Hawaii Costing-Out 2005


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State Funding Context

From NCES (most current available statistics):

Pre-K to 12 Students, 2005-2006: 182,818
Annual Per-Pupil Expenditures, 2004-2005: $8,976
% Eligible for Free/Reduced Lunch, 2005-2006: 40.5%
% in limited-English-proficiency programs, 2005-2006: 9.9%
Note: The entire state comprises one school district

Study Title: “Adequacy Funding Study”
Date Completed: March 2005
Definition of Adequacy: This study does not provide an explicit definition for adequacy. “Adequate education” is not laid out as adequate inputs or outcomes, but instead highlights the importance of goals such as equipping students to function effectively in today’s pluralistic society, ensuring student safety and well being within environments that have adequate facilities, and promoting continuous improvements in student learning through research-based practices, site-based decision-making, and public accountability. Recommendations are derived from the 14 policy statements characterized as “adequacy goals” for the state of Hawaii.


Calculated Additional Costs:  To achieve adequacy, the state’s annual funding to the schools needs to increase by 17.7%, which adds up to $278 million ($25 million of which should pertain to combined and charter schools). Average cost per student would increase from $8,598 to $10,117.

Baseline funding levels: $1.571 billion
 Adequate funding levels: $1.849 billion
 Budget Difference: 278 million

Major Recommendations:  The study recommends phased implementation of increased funding and various intervention programs over five years. One of the most unusual and interesting aspects of this study is its detailed list of intervention programs and their estimated costs by school levels and implementation year, called Adequacy Interventions.


Special Features of the Study:  The study takes into account increased costs for special education students and English language learners.

 The study considers effective facilities and school size, but not capital funding for facilities.

 The study considers combined schools, with unique compositions and significant variability in student populations.

This study does not include the cost of preschool.

This study did not consider capital funding, or funding for transportation, food service, adult education, or community service costs, which are ordinarily excluded from adequacy studies.

Implementation: The authors have developed a communication plan to share study findings with various stakeholders. The study has shaped discussions in the Hawaii Legislature on school funding for the state, according to the CEPR February 6, 2006 Press Release.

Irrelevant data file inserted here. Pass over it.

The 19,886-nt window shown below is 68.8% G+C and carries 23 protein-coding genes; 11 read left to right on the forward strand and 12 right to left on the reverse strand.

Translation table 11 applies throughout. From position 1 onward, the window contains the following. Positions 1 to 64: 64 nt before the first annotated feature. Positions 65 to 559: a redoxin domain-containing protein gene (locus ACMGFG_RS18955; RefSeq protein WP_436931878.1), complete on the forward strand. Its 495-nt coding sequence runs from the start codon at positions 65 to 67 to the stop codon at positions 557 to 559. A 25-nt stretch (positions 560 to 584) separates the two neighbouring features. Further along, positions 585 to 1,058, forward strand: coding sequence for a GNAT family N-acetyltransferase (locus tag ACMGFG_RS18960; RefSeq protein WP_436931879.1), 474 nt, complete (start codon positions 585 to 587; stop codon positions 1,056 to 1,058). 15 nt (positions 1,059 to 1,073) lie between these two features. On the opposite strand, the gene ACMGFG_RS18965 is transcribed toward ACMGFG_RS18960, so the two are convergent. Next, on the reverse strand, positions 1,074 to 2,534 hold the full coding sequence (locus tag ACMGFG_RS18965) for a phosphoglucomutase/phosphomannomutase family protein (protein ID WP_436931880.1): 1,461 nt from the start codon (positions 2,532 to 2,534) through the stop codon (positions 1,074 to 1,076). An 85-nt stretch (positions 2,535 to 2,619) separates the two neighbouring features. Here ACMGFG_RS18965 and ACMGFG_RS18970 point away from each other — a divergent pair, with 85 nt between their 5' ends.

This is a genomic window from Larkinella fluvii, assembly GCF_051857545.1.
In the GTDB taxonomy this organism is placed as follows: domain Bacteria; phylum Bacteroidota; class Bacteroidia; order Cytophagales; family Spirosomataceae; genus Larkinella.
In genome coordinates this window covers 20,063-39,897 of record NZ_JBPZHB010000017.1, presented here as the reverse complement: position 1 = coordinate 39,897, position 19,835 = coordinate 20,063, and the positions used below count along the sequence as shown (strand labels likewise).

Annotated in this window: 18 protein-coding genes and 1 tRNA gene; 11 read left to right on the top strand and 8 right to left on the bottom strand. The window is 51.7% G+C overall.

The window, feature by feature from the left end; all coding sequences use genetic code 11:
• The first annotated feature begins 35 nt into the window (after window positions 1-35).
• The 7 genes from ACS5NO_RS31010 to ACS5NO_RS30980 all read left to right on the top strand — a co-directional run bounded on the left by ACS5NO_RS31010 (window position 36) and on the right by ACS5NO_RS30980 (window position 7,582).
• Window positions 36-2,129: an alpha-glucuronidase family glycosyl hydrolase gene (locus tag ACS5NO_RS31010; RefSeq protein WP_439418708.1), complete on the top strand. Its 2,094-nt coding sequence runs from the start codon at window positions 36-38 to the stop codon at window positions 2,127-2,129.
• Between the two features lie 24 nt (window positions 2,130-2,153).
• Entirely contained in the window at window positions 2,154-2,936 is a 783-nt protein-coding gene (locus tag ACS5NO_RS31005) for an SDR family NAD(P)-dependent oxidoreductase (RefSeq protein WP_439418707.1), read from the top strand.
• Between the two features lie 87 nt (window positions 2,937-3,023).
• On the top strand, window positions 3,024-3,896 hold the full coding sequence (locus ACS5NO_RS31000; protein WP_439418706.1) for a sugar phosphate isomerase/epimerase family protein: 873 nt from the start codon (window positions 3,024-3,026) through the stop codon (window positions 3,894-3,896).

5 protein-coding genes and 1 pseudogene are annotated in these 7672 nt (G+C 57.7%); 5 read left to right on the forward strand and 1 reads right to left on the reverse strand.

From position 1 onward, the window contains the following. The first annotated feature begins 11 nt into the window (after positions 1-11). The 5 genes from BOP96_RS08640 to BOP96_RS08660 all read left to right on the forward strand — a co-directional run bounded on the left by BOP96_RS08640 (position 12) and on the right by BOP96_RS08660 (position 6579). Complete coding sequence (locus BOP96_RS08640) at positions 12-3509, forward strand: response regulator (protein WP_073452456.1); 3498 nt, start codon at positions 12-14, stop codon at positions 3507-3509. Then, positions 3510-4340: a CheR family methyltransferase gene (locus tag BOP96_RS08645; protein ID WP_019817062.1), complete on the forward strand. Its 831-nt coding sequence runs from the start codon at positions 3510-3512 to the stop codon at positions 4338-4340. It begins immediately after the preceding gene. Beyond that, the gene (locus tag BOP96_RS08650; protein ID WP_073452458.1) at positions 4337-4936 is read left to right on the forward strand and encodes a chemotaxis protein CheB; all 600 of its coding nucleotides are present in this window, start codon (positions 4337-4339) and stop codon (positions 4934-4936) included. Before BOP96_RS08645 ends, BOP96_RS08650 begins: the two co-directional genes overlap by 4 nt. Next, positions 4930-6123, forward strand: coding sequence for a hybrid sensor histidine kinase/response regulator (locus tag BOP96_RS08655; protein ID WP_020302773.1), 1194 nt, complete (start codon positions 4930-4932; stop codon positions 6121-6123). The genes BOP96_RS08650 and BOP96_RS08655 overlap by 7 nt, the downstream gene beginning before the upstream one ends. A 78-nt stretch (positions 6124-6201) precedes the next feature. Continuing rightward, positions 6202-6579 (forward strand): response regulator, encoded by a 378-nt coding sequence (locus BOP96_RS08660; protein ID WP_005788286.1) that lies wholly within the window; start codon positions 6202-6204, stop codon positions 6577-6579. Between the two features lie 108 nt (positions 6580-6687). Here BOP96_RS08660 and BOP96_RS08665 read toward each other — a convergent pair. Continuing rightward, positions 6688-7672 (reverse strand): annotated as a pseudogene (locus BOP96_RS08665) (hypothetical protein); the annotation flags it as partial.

Methodology:  The study first developed Baseline School models for elementary, middle and high schools to adequately reflect current educational practices and expenditures. Once it identified Adequacy Factors, and determined Adequacy Interventions needed to achieve Department of Education (DOE) goals, the study developed Adequate School models. These models are identical to the Baseline School models, except that they have “interventions” designed to improve their effectiveness in educating students and meeting previously stated goals. Lastly, the study estimated the funding necessary to achieve state education goals by comparing the costs of Baseline Schools to Adequacy Schools.

 Adequacy Interventions focus more intensively on elementary school than on middle or high school because according to the study, research shows the importance of quality elementary educational experience for all students.

 In developing the study the authors relied on reports by ECONorthwest, the Center for Educational Policy Research, and Educational Test Services.

Next Steps: The study recommends the creation a non-partisan commission that will be responsible for updating the adequacy models regularly. Additional data must be gathered to define how efficiently the schools are functioning currently.
Public Input: None.
Prepared for: Superintendent, Department of Education, State of Hawaii
Prepared by: Grant Thornton LLP, US member accounting and consulting firm of Grant Thornton International

Fact Sheet prepared September, 2007